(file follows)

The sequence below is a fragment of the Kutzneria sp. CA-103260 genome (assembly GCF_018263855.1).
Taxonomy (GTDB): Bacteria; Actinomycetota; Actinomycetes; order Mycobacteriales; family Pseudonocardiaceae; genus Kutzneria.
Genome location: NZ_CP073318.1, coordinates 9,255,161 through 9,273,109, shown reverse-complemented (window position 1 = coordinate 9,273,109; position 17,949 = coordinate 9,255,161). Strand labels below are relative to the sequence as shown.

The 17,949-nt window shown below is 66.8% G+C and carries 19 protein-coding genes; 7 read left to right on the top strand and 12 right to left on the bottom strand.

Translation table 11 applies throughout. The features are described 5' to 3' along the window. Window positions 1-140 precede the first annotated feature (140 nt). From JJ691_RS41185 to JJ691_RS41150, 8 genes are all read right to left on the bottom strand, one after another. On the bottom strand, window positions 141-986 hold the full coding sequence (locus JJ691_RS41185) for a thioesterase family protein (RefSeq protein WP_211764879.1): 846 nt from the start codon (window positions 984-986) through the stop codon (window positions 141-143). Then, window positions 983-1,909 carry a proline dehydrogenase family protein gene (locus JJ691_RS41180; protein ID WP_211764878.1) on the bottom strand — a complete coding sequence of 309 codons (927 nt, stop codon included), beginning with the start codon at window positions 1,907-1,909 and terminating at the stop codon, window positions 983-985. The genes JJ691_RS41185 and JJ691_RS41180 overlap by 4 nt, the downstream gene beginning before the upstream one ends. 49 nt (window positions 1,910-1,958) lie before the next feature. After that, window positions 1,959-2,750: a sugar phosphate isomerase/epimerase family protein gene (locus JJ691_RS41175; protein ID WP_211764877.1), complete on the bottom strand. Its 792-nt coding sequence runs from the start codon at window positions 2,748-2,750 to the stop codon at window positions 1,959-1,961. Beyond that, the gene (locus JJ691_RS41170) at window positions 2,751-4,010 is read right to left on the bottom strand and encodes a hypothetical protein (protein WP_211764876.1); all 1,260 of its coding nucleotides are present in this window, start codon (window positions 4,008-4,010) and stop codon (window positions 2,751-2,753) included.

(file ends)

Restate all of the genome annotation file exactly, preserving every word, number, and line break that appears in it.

The sequence below is a fragment of the Kutzneria sp. CA-103260 genome (assembly GCF_018263855.1).
Taxonomy (GTDB): Bacteria; Actinomycetota; Actinomycetes; order Mycobacteriales; family Pseudonocardiaceae; genus Kutzneria.
Genome location: NZ_CP073318.1, coordinates 9,255,161 through 9,273,109, shown reverse-complemented (window position 1 = coordinate 9,273,109; position 17,949 = coordinate 9,255,161). Strand labels below are relative to the sequence as shown.

The 17,949-nt window shown below is 66.8% G+C and carries 19 protein-coding genes; 7 read left to right on the top strand and 12 right to left on the bottom strand.

Translation table 11 applies throughout. The features are described 5' to 3' along the window. Window positions 1-140 precede the first annotated feature (140 nt). From JJ691_RS41185 to JJ691_RS41150, 8 genes are all read right to left on the bottom strand, one after another. On the bottom strand, window positions 141-986 hold the full coding sequence (locus JJ691_RS41185) for a thioesterase family protein (RefSeq protein WP_211764879.1): 846 nt from the start codon (window positions 984-986) through the stop codon (window positions 141-143). Then, window positions 983-1,909 carry a proline dehydrogenase family protein gene (locus JJ691_RS41180; protein ID WP_211764878.1) on the bottom strand — a complete coding sequence of 309 codons (927 nt, stop codon included), beginning with the start codon at window positions 1,907-1,909 and terminating at the stop codon, window positions 983-985. The genes JJ691_RS41185 and JJ691_RS41180 overlap by 4 nt, the downstream gene beginning before the upstream one ends. 49 nt (window positions 1,910-1,958) lie before the next feature. After that, window positions 1,959-2,750: a sugar phosphate isomerase/epimerase family protein gene (locus JJ691_RS41175; protein ID WP_211764877.1), complete on the bottom strand. Its 792-nt coding sequence runs from the start codon at window positions 2,748-2,750 to the stop codon at window positions 1,959-1,961. Beyond that, the gene (locus JJ691_RS41170) at window positions 2,751-4,010 is read right to left on the bottom strand and encodes a hypothetical protein (protein WP_211764876.1); all 1,260 of its coding nucleotides are present in this window, start codon (window positions 4,008-4,010) and stop codon (window positions 2,751-2,753) included.